Overall solutions

The Beatrix lock is the first major hydraulic engineering project for Jan De Nul in the Netherlands. Project Engineer Civil Works Jens Van der Auwera is the intermediary between the design team and operational staff. He does this job as representative of Jan De Nul on behalf of the joint venture Sas van Vreeswijk:
“This project shows that the Netherlands appreciate our expertise in lock and waterway construction works.”

“Through our daughter company Soetaert, we have comprehensive in-house expertise in foundation techniques.  This enabled us to perform the major part of the foundation works for the new lock chamber ourselves. We opted for diaphragm walls rather than driven piled walls. In this way, we limited the nuisance from vibrations and noise that is inevitably from driven piled solutions. Where sheet pile walls were required we used a low-vibration process based on high-frequency vibratory hammers with a variable moment. We were able to further reduce the vibrations by pre-drilling holes in advance of inserting the piles. 
Clients are increasingly looking for joint ventures that can offer a wide range of expertise. Jan De Nul and its partners successfully demonstrated this flexible approach using modern environmentally sensitive techniques on this project.”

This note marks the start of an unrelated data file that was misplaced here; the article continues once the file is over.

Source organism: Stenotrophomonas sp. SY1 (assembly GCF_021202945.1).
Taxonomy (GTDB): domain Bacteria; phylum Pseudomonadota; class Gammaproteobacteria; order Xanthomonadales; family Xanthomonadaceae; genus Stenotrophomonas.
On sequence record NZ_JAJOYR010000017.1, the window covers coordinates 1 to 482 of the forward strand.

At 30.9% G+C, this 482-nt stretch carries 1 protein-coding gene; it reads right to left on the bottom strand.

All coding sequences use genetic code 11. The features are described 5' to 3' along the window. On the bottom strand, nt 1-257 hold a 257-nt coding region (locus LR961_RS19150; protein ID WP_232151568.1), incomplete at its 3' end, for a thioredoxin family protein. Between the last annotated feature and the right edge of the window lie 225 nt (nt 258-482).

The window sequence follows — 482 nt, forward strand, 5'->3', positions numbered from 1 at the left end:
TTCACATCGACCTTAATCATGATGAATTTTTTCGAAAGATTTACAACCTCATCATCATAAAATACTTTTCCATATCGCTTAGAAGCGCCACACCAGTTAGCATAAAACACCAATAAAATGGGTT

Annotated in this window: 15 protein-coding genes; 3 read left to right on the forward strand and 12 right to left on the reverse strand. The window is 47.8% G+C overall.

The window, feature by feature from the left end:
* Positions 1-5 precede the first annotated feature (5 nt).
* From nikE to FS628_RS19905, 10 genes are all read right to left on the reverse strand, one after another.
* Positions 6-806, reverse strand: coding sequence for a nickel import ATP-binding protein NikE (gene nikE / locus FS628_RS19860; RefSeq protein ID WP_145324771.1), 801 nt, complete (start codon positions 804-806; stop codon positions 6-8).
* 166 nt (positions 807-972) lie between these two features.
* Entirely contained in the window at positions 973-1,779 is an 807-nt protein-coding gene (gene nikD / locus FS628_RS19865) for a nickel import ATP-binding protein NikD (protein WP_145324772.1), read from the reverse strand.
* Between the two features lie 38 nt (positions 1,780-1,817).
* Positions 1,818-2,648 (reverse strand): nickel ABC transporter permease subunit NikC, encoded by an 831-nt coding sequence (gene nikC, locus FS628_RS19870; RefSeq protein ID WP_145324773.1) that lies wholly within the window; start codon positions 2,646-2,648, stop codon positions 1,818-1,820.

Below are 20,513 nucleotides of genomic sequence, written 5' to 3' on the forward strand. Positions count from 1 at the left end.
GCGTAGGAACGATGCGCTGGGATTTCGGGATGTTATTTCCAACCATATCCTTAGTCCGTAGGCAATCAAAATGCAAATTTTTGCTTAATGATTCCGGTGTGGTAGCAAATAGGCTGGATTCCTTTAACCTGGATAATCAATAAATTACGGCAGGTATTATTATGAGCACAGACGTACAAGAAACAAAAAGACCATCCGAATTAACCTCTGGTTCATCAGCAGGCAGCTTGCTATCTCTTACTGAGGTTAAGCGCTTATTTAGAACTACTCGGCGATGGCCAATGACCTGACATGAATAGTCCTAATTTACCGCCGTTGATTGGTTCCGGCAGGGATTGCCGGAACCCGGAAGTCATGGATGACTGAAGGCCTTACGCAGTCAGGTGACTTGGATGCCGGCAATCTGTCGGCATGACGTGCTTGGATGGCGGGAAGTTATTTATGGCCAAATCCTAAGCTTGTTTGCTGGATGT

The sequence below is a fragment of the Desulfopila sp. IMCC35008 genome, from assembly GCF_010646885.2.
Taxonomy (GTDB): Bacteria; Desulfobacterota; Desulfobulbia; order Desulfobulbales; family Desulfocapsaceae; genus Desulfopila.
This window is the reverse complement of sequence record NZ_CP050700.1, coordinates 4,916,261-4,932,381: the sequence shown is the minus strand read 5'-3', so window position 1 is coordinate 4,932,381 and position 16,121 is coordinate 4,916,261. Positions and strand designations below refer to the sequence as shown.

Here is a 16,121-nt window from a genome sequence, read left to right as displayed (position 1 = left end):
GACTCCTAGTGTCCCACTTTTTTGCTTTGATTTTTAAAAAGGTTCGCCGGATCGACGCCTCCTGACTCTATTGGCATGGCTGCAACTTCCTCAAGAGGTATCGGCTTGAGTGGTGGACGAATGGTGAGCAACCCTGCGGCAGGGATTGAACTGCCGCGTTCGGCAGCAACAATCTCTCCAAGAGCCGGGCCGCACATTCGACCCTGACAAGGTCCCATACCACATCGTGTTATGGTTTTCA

After the construction of the third lock chamber, the two existing lock chambers will be fully renovated. Sas van Vreeswijk will also widen the Lek canal to the south of the lock complex by an extra 120m over a distance of 1 km to give ships plenty of space for manoeuvring into the new lock chamber. This will be carried out simultaneously with the demolition of the old dike.  A new dike will be constructed before removing the existing dyke so that the area is protected during high tides. To the north of the locks, the canal will be widened over a 2 -km distance by an extra 45 to 90m to create extra berths.

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